Once Gopanna was freed, it seems that all was sweetness and light. Abul Hassan Tani Shah accepted Gopanna/Ramadas’ elevated status as a devotee of Rama; the temple and its religious rituals flourished; families of Brahmins were appointed to be priests to the temple; and even the Muslims acknowledged the holiness of the place and the devotion of Ramadas.
Our experience of the Sri Sita Ramachandran Swamy temple
The Sri Sita Ramachandran Swamy temple is situated high on the hill, with steps leading up to both the front and back entrances. The main part of the temple is contained by high walls. The insides of these walls hold a variety of small shrines, a small museum, some storage areas, and at one end, a raised stage-like area where the deity is worshipped daily. There is a long covered porch forming an L with the stage, with stepped seating so you can watch the puja. Alternatively, you can sit with the priests on the ground, directly in front of the stage. Inside the perimeter walls, and off-center, is a small temple housing the principal deity of Bhadrachalam – the self-manifested trio of Rama, Sita and Lakshman.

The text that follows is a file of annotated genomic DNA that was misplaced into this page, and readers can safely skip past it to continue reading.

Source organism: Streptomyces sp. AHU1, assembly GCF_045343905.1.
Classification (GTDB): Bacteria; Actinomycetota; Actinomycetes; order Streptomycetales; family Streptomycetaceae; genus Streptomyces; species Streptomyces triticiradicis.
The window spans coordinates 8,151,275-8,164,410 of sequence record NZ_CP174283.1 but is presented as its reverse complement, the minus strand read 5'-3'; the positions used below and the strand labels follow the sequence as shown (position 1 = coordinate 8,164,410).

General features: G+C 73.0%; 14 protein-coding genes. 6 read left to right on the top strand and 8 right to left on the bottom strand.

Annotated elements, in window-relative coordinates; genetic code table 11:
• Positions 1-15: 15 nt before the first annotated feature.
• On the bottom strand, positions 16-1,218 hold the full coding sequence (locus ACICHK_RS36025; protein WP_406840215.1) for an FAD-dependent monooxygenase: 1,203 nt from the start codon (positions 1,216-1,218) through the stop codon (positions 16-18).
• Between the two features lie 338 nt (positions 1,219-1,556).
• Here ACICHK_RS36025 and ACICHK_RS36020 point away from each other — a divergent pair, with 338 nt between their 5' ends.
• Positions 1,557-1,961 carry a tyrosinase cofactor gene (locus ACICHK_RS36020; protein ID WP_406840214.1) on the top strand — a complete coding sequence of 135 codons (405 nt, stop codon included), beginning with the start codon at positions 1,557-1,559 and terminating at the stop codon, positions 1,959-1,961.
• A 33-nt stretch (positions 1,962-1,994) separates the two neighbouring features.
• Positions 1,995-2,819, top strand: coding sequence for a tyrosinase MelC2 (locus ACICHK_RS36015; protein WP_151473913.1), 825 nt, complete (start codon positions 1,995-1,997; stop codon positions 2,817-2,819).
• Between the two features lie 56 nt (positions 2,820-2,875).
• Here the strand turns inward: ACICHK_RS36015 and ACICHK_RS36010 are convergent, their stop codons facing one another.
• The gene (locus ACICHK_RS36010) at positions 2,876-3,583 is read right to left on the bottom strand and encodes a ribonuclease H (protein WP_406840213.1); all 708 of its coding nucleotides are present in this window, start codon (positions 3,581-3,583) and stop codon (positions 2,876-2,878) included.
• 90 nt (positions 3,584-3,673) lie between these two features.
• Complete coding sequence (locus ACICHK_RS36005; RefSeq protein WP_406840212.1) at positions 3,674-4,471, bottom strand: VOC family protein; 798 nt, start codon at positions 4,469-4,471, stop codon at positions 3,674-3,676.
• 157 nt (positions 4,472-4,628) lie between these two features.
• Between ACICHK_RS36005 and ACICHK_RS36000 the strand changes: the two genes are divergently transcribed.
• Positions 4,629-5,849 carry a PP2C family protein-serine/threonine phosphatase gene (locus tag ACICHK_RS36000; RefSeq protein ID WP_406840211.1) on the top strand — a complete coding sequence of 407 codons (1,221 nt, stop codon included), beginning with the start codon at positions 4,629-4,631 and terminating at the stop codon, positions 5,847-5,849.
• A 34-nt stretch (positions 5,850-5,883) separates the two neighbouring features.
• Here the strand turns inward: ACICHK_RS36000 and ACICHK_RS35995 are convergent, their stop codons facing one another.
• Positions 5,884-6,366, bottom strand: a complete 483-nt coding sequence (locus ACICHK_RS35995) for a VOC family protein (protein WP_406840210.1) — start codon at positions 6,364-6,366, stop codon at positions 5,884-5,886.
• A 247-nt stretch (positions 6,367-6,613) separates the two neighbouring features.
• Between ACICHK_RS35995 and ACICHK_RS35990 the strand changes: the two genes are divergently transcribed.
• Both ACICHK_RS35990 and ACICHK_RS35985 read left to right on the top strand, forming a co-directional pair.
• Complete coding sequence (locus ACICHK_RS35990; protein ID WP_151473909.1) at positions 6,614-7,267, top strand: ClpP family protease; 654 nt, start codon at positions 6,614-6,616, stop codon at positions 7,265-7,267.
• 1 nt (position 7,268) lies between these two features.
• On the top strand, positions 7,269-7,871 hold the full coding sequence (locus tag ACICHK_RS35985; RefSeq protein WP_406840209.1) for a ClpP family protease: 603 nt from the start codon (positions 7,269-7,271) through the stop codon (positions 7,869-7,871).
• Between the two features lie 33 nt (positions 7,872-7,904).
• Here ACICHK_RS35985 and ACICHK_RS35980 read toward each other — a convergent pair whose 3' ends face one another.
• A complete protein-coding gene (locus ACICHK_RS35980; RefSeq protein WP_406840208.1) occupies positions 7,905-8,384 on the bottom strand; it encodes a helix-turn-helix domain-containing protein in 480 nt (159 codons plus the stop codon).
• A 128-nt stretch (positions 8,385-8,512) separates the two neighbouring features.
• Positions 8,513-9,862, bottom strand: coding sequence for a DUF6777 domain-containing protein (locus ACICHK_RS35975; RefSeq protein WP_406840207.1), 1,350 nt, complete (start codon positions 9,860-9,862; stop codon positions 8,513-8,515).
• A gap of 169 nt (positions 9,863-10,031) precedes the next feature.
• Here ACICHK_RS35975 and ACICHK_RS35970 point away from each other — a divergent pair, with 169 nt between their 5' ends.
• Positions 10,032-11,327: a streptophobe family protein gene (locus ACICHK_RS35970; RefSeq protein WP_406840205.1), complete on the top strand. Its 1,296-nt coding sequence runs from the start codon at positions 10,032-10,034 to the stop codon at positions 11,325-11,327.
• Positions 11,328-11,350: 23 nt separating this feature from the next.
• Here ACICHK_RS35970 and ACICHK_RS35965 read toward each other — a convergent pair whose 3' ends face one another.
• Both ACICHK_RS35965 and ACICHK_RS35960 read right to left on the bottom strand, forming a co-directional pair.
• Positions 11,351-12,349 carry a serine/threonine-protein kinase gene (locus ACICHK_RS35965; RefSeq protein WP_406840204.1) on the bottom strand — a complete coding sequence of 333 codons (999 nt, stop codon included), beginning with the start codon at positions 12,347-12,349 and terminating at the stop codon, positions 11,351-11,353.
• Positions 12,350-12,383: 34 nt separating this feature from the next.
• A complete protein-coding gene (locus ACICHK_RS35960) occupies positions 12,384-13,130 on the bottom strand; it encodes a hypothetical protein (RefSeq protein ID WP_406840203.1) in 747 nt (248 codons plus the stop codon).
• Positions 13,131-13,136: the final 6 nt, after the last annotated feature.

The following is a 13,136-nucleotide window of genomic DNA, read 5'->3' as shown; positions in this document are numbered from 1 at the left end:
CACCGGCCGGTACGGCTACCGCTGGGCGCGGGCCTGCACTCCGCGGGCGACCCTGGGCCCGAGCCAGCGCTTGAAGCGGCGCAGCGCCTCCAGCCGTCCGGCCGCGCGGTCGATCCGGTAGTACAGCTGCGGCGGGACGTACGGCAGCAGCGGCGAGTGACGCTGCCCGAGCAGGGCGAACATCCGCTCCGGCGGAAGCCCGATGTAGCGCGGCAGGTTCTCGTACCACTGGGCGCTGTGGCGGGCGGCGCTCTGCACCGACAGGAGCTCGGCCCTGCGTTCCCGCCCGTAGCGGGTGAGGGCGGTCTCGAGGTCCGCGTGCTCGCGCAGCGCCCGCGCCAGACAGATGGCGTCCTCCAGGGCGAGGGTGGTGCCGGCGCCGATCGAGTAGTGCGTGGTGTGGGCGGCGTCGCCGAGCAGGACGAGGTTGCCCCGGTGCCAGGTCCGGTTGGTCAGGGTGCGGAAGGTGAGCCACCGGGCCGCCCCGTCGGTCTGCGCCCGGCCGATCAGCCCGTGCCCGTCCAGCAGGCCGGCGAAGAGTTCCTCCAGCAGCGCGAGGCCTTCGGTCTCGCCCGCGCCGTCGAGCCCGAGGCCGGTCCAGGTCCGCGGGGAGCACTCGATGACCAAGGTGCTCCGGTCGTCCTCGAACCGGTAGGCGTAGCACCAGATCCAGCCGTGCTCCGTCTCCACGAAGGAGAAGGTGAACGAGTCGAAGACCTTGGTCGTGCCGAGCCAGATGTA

Early mornings in the temple have their own flavor. There aren’t nearly as many worshippers as there are later on, say around 8:00 or 9:00 AM, after people have had time to eat, bathe in the river and make their offerings. When you go early, you see a few priests and temple helpers cleaning the various shrines around the temple of yesterday’s flowers and offerings, anointing the idols with fresh scented water, decorating them with flowers, and ornamenting them with vermilion and turmeric. I wish I could share photos with you of all this activity, but neither cameras nor mobile phones are allowed inside the temple.
Our early morning visits were fairly brief – perhaps 30 minutes. We’d often see the deity taken out of the central temple, processed around the temple, and then put back for a day of darshan (visits from devotees). In the evenings, we’d return to the temple for longer visits. As in the morning, we’d enter and make a pranam, visit the bhadra stone, and then circumambulate the inside of the perimeter wall, reading the illustration captions (again) and talking through the stories between us, while visiting the shrines around the perimeter. Then we’d settle on the steps by the “stage” area and see what there was to be seen. Some evenings, there were long bhajan sessions, with the priests taking it in turns to sing beautiful solos to the accompaniment of drums, harmonium and wind instruments.